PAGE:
The Hope Institute – Keeping Suicidal Patients out of the Hospital

Another undeniably compelling and recent development in suicide-focused clinical care is The Hope Institute that has been developed by my colleague Derek Lee in Perrysburg Ohio. The Hope Institute is an outpatient crisis setting that employs the use of both CAMS and DBT to stabilize patients who are suicidal using next day appointments (NDAs) and frequent visits (up to four times/week in some cases) to reliably stabilize patients in 5-7 weeks. The key within this model is that all care is suicide-focused and fundamentally evidence-based with proven clinical interventions. Perhaps most importantly, The Hope Institute singularly aspires to achieve stabilization as a worthy and valuable clinical goal in and of itself. Staff morale is high as clinicians do remarkable life-saving work. We are now in the process of standing up additional Hope Institutes in multiple different locations. The field needs this kind of model that emphasizes evidence-based, least-restrictive, cost-effective, suicide-focused clinical care to help people who struggle so that they can become stable and able to manage their suicidal thoughts, feelings, and behaviors. In my view, The Hope Institute is proving to be an exciting and notable clinical game-changer.

Mental Health Service Corp

Finally, I have been preoccupied with the idea of a “Mental Health Service Corp” since 2016. Given that 15.6M Americans wrestle with serious thoughts of suicide, we will frankly never have a sufficiently large and trained clinical workforce to begin to deal with the obvious and pressing needs of this considerable population (and research shows that many in this group do not want conventional mental health care). Given these considerations, a Mental Health Service Corp reflects one of my favorite pie in the sky big ideas that could significantly change the field. To have a Peace Corp-level national initiative to create a substantial paraprofessional workforce that could person the 988 Suicide & Crisis Lifeline, provide peer-support, work at respite and retreat centers for suicide stabilization, and with proper training and supervision even provide various evidence-based resources (e.g., safety planning, lethal means safety, and caring contacts) could have a profound impact. This concept was potentially under consideration by team members of the losing 2016 Presidential candidate. And while the concept did not play out then, it is nevertheless a compelling big idea that could be transformative if the political stars and will of the people were ever to align to make a significant difference in the larger suicide prevention workforce.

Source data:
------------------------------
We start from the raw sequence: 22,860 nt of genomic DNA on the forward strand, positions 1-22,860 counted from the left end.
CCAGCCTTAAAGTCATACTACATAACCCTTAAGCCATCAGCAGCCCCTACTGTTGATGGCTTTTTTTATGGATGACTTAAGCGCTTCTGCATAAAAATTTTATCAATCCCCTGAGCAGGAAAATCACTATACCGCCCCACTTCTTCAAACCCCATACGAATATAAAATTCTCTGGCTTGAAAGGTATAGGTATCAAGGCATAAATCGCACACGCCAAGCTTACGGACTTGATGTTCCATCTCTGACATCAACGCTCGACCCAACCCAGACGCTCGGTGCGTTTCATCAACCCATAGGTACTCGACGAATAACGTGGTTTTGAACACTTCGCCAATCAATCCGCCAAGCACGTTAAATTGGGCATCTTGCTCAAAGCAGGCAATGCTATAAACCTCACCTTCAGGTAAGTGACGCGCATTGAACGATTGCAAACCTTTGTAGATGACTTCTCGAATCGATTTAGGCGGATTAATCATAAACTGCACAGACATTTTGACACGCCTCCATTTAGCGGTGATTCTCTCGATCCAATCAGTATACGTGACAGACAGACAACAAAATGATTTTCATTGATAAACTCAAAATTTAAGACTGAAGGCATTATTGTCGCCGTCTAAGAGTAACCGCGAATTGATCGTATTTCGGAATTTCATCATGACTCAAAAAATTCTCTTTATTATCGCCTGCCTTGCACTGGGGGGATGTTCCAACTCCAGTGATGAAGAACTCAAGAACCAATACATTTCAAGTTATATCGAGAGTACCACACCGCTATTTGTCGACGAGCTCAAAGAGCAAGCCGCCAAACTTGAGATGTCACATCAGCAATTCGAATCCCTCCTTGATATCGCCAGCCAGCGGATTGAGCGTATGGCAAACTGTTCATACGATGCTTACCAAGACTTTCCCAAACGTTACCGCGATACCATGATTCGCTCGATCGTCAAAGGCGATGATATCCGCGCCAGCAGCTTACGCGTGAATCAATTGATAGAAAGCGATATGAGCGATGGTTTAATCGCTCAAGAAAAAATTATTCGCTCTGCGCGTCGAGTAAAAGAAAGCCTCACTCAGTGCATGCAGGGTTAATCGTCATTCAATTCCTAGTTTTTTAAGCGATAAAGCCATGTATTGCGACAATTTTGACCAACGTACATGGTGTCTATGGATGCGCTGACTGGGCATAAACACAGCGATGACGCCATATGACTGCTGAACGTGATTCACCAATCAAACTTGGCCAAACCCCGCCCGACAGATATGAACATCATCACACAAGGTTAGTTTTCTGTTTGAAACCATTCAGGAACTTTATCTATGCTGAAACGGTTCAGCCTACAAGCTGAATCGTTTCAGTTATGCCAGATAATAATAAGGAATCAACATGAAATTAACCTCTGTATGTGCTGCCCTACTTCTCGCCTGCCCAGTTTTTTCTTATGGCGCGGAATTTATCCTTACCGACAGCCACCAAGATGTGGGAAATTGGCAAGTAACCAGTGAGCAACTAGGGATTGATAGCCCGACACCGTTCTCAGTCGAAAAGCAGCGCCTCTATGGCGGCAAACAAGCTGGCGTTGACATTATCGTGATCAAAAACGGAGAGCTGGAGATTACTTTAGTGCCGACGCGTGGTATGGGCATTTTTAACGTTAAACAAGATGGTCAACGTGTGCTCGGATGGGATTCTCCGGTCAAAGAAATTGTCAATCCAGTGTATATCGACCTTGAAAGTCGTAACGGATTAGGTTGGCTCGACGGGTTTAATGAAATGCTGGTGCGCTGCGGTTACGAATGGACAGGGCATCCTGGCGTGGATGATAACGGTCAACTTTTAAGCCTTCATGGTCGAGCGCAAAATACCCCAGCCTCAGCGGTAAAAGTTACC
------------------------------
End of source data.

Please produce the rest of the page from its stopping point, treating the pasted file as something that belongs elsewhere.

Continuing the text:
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So, after 40 years, these are some of the big ideas to which I am drawn. I believe these ideas could make a meaningful difference for those who struggle in the most profound manner possible—considering suicide as an alternative to suffering. While progress is clearly being made, I am impatient. Far too many people continue to suffer, and too many people get hospitalized and medicated in ways that may not be helpful and might in fact be harmful. If we aspire to make a lifesaving difference, we must endeavor to think outside the box and fully embrace compelling big ideas to advance the field of suicide prevention.